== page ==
We often start a new year hoping to kick-start some new habits along with it. These are usually motivated by reasons like “because it’s good for you” rather than reasons like “because it’s good fun”. And those reasons are very admirable but not always, ultimately, very motivating. With that in mind, here are some lovely projects for the new year, which will be fun enough to motivate you to learn some new knitting skills in 2015:
Fair Isle Skills
Why not introduce some more colour to your knitting and use up some of your stash? There are some beautiful small projects in Nicki Trench’s Fair Isle & Nordic Knits to inspire you:
Chart Reading Skills
If the look of lace or colourwork knitting has always tempted you, but you fear the charts and symbols, Charts Made Simple is definitely the book for you. This book is very clearly written, covering charts for lace, cables and Fair Isle. It features all commonly used chart symbols, pictured alongside written explanations and photographs of how each stitch looks knitted in a pattern.
This book also covers a wide number of less commonly used symbols, and tells you what their standard equivalent would be. It also lists things to watch out for, such as when shaping symbols are omitted in colourwork charts, and is chock-full of handy tips for diagnosing your knitting and figuring out where you are in a pattern. Charts Made Simple is a gem of a book, and an invaluable resource for tackling charts.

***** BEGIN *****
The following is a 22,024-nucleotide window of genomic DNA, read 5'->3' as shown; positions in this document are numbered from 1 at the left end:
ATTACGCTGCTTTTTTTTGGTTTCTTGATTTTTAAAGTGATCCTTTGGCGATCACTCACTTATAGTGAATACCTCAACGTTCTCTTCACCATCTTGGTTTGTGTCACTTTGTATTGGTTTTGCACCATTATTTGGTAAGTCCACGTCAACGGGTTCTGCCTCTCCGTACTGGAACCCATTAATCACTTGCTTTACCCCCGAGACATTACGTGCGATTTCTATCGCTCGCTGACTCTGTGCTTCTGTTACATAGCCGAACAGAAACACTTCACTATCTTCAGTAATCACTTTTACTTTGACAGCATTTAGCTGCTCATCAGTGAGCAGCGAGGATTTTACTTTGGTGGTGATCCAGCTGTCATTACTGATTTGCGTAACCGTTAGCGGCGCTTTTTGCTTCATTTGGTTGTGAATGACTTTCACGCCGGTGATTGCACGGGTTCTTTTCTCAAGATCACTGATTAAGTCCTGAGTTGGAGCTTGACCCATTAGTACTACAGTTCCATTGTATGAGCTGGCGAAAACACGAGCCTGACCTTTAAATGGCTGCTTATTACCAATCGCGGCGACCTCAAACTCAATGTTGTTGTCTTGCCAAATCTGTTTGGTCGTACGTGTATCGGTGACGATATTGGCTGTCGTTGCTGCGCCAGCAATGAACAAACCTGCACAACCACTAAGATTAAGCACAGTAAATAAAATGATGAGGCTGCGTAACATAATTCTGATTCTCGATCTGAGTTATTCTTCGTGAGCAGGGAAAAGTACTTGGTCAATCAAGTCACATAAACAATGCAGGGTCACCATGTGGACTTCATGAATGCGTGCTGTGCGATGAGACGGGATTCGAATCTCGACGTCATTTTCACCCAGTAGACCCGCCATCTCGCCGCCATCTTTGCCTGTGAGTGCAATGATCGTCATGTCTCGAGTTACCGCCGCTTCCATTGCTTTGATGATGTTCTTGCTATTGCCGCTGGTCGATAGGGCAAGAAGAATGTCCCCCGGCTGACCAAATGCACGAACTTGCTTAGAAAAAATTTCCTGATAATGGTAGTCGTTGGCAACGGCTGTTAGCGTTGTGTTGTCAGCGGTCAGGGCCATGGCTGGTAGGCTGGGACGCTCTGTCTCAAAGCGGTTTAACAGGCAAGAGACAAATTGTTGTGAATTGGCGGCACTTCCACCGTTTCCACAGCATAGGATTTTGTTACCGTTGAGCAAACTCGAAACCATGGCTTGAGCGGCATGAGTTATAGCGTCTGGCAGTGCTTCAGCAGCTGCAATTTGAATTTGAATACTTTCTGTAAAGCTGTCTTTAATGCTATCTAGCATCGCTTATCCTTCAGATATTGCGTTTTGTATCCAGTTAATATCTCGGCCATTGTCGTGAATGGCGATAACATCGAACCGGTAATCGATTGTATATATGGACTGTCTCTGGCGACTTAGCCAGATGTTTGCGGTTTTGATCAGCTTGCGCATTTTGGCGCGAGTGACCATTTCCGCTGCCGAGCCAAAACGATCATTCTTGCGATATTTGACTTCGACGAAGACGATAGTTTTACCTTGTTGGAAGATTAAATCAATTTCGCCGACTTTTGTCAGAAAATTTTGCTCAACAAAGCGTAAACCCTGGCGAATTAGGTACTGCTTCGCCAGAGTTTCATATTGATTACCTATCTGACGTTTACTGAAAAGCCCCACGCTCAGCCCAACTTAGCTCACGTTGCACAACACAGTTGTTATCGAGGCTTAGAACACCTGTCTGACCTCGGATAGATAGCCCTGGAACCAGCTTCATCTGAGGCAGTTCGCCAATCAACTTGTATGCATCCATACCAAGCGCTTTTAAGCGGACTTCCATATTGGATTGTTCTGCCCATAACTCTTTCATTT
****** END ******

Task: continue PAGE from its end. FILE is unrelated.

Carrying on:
Lace Knitting Skills
With it’s feather-light look, and balls of yarn with 400m per 50g (like Rowan Fine Lace, Artesano Alpaca Silk Lace and Sublime Merino Lace to name but a few yarns with marvellous meterage), lace knitting has a lot going for it. As for resources, The Magic of Shetland Lace Knitting is as useful as it is beautiful.
This book is a great introduction to the history and the methodology of lace knitting, and doubles as a stitch directory featuring photographs and instructions for dozens of lace stitches. Each stitch has both charted and written instructions, so you can pick whichever you find easiest, and there is a lot of useful advice about combining different lace patterns to create larger pieces of work.
So why not challenge yourself to learn a new knitting skill this year? It will open up new patterns and yarns to you, so your knitting can be even more fun!